“Take yourself out of your comfort zone. That’s the only way you grow” was the message FBI agent Keith A. Johnson conveyed to eager MTSU criminal justice administration students Nov. 14 in a special lecture.
It was a message borne of experience.
During more than 20 years with the FBI, Johnson’s assignments included gangs and organized crime, cybercrime, security for the bureau’s 56 field offices, and forensic digital media investigations. Those tasks took him to 46 of the 50 states.
“Your mind is your only limitation when you’re working for us,” said Johnson.
His work as director of the bureau’s Regional Computer Forensic Laboratory in Chicago led to the impeachment, arrest and conviction of former Illinois Gov. Rob Blagojevich. Gleaning information from computers was critical to that case.
“We’ve had criminals try to hide information on PlayStations,” Johnson said. “We found it. We look at everything, and we have software that can pull deleted information back.
“There’s no way to fool the system. You think you deleted it because you put it in the trash bin. You’ve emptied it, it’s recycled, you think it’s gone. I can get it back.”
Blagojevich, who tried to obtain bribes in exchange for political appointments, including one to President Barack Obama’s former U.S. Senate seat, was removed from office in 2009. He’s currently served five years of a 14-year term in a federal prison.
While the FBI doesn’t hire new employees directly out of college, Johnson did offer what he called “pearls of wisdom” for prospective new agents. He rattled off a litany of anecdotes about applicants who sabotaged their interviews with their poor command of the English language.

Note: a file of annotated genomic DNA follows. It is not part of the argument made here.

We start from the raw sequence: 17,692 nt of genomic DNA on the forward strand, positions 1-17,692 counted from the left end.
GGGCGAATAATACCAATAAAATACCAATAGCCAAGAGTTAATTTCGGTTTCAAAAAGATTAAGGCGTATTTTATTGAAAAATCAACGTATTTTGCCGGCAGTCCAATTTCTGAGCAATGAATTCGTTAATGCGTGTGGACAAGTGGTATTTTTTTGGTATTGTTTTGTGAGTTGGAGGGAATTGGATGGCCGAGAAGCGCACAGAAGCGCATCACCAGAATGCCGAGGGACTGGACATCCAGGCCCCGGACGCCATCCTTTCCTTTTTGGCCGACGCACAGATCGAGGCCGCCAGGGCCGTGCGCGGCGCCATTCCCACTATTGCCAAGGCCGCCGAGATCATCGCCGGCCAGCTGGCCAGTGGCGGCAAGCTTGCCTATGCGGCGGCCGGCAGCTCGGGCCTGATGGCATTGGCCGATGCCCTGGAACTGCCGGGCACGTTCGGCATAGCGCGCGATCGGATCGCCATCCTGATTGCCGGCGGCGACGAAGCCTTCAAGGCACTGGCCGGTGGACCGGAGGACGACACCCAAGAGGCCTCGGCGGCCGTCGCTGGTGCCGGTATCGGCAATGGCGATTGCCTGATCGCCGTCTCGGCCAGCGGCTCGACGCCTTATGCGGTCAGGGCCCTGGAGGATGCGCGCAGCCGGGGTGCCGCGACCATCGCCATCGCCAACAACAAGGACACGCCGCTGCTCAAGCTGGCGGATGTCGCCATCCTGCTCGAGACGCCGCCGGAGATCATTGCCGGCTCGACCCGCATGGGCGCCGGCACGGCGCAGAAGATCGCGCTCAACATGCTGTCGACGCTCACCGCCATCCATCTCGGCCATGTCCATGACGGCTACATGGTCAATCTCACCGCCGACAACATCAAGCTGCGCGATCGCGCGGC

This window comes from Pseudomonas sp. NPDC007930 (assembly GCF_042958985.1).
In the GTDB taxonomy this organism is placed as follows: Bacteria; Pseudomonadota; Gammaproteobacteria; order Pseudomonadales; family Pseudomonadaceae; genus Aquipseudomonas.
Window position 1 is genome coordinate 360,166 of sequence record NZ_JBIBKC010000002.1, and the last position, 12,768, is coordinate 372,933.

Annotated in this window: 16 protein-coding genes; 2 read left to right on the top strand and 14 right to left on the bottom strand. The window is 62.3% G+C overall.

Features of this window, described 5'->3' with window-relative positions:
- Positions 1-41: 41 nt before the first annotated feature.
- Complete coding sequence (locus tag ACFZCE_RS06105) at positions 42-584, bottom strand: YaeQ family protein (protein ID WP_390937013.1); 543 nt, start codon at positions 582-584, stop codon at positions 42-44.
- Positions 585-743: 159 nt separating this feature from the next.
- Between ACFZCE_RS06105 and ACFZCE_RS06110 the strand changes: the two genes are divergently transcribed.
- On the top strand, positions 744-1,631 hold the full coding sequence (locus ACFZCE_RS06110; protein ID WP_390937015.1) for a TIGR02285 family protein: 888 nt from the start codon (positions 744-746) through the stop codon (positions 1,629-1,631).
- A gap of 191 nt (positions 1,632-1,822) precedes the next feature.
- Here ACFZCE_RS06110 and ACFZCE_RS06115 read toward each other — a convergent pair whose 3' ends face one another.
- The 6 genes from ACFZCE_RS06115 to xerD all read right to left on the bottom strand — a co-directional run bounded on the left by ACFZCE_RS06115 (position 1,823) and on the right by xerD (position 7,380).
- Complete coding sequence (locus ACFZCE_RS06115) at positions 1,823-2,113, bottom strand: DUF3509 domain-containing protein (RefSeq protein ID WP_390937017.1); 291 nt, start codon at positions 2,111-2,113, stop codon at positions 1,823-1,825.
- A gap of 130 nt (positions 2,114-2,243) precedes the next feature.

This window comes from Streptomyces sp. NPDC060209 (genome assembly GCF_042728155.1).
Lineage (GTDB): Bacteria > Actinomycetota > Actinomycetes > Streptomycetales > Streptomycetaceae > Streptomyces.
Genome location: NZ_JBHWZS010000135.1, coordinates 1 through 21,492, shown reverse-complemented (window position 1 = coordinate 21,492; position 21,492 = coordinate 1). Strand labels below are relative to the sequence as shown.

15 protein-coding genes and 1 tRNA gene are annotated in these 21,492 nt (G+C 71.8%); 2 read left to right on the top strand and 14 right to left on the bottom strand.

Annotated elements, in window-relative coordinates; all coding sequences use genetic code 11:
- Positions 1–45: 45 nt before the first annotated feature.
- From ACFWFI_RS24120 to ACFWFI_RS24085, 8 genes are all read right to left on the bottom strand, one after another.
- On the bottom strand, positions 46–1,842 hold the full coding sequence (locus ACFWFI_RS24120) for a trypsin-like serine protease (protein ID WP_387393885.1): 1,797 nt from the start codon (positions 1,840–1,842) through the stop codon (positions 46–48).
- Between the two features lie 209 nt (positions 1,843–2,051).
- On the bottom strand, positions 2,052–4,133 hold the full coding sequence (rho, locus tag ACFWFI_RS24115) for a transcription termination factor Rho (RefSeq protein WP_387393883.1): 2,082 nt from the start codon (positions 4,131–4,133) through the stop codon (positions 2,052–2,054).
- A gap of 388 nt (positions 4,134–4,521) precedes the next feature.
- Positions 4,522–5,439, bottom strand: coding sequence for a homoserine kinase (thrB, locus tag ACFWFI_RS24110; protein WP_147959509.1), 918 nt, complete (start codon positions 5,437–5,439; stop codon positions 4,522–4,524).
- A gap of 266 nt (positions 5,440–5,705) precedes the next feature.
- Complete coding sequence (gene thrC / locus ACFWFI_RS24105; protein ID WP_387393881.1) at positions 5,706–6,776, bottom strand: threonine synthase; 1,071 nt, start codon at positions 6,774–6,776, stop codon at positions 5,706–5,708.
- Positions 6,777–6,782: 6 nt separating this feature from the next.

“We want to understand how well you can write because, when you go to court, you have to testify about what you’ve put on paper,” said Johnson. “And all the defense attorney needs to do is cause reasonable doubt.”
Jace Gallagher, a law enforcement major from Hermitage, Tennessee, said he learned a great deal from Johnson’s presentation.
“This lecture was very informative,” said Gallagher. “It made me think about my days back in the Navy.”
Gallagher said he served in the U.S. Navy from 2012 to 2015.
Natalia Hammond, a global studies major and homeland security minor from Spring Hill, Tennessee, said she appreciated the encouraging nature of Johnson’s lecture.
“Sometimes if you’re in a college environment, you really have to tell yourself you can do this and to not give up,” Hammond said.
Professor Lynda Williams’ Introduction to Criminal Justice class and assistant professor Elizabeth Quinn’s Introduction to Emergency and Disaster Management class combined for Johnson’s lecture in the College of Education Building. The event was open to all criminal justice students.
— Gina K. Logue (firstname.lastname@example.org)
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